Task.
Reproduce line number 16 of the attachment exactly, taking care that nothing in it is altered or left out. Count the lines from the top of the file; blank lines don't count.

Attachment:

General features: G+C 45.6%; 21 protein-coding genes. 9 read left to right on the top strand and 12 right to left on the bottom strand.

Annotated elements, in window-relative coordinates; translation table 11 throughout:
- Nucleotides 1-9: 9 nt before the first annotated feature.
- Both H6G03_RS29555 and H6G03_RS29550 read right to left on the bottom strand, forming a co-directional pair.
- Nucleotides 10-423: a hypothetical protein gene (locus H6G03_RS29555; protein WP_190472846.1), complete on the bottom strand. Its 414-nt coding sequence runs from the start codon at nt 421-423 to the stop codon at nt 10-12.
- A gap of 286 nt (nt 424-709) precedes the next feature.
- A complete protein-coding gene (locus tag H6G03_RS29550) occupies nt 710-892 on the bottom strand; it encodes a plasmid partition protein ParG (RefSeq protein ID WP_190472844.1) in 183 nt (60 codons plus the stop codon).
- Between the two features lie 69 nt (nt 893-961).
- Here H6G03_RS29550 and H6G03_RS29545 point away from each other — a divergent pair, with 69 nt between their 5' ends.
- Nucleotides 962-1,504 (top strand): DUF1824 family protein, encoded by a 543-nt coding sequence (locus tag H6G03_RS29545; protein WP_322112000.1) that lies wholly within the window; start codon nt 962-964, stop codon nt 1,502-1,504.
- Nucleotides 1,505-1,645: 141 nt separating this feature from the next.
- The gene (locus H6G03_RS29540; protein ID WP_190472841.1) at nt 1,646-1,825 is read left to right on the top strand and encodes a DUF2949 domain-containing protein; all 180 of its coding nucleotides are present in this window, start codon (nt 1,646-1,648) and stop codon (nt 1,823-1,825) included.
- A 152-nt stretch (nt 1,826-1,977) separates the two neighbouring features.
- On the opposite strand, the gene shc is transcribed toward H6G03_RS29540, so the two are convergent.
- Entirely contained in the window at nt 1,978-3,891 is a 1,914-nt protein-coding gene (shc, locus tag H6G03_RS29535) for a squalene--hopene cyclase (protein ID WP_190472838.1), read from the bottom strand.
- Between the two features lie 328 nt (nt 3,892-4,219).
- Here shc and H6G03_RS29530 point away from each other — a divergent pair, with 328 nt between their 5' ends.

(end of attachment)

- Between the two features lie 328 nt (nt 3,892-4,219).